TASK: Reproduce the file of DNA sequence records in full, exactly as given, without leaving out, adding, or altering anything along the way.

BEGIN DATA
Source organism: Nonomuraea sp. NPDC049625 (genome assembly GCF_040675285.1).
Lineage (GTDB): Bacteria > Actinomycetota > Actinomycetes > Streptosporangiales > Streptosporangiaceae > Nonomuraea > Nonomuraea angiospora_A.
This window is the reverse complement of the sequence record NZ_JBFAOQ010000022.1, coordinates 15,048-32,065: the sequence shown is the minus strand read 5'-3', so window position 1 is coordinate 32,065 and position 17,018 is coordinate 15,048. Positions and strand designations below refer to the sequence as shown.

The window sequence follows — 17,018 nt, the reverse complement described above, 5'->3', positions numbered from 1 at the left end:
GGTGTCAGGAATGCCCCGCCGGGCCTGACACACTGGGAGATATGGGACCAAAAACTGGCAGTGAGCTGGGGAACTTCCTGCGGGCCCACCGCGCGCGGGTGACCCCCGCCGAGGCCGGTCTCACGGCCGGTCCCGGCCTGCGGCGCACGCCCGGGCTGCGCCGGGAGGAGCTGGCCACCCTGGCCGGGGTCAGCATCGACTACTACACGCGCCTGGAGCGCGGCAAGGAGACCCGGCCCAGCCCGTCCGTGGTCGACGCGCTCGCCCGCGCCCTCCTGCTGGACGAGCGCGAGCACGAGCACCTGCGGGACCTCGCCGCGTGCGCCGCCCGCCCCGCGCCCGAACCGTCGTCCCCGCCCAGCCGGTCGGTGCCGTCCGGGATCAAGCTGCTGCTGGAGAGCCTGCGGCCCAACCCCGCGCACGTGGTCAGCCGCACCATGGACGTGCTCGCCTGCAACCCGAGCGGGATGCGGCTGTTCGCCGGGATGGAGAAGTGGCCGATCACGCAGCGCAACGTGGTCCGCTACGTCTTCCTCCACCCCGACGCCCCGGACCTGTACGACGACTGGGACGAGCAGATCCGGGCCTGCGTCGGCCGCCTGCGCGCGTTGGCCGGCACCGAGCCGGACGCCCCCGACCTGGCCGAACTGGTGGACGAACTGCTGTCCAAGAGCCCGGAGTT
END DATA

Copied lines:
Source organism: Nonomuraea sp. NPDC049625 (genome assembly GCF_040675285.1).
Lineage (GTDB): Bacteria > Actinomycetota > Actinomycetes > Streptosporangiales > Streptosporangiaceae > Nonomuraea > Nonomuraea angiospora_A.
This window is the reverse complement of the sequence record NZ_JBFAOQ010000022.1, coordinates 15,048-32,065: the sequence shown is the minus strand read 5'-3', so window position 1 is coordinate 32,065 and position 17,018 is coordinate 15,048. Positions and strand designations below refer to the sequence as shown.

The window sequence follows — 17,018 nt, the reverse complement described above, 5'->3', positions numbered from 1 at the left end:
GGTGTCAGGAATGCCCCGCCGGGCCTGACACACTGGGAGATATGGGACCAAAAACTGGCAGTGAGCTGGGGAACTTCCTGCGGGCCCACCGCGCGCGGGTGACCCCCGCCGAGGCCGGTCTCACGGCCGGTCCCGGCCTGCGGCGCACGCCCGGGCTGCGCCGGGAGGAGCTGGCCACCCTGGCCGGGGTCAGCATCGACTACTACACGCGCCTGGAGCGCGGCAAGGAGACCCGGCCCAGCCCGTCCGTGGTCGACGCGCTCGCCCGCGCCCTCCTGCTGGACGAGCGCGAGCACGAGCACCTGCGGGACCTCGCCGCGTGCGCCGCCCGCCCCGCGCCCGAACCGTCGTCCCCGCCCAGCCGGTCGGTGCCGTCCGGGATCAAGCTGCTGCTGGAGAGCCTGCGGCCCAACCCCGCGCACGTGGTCAGCCGCACCATGGACGTGCTCGCCTGCAACCCGAGCGGGATGCGGCTGTTCGCCGGGATGGAGAAGTGGCCGATCACGCAGCGCAACGTGGTCCGCTACGTCTTCCTCCACCCCGACGCCCCGGACCTGTACGACGACTGGGACGAGCAGATCCGGGCCTGCGTCGGCCGCCTGCGCGCGTTGGCCGGCACCGAGCCGGACGCCCCCGACCTGGCCGAACTGGTGGACGAACTGCTGTCCAAGAGCCCGGAGTT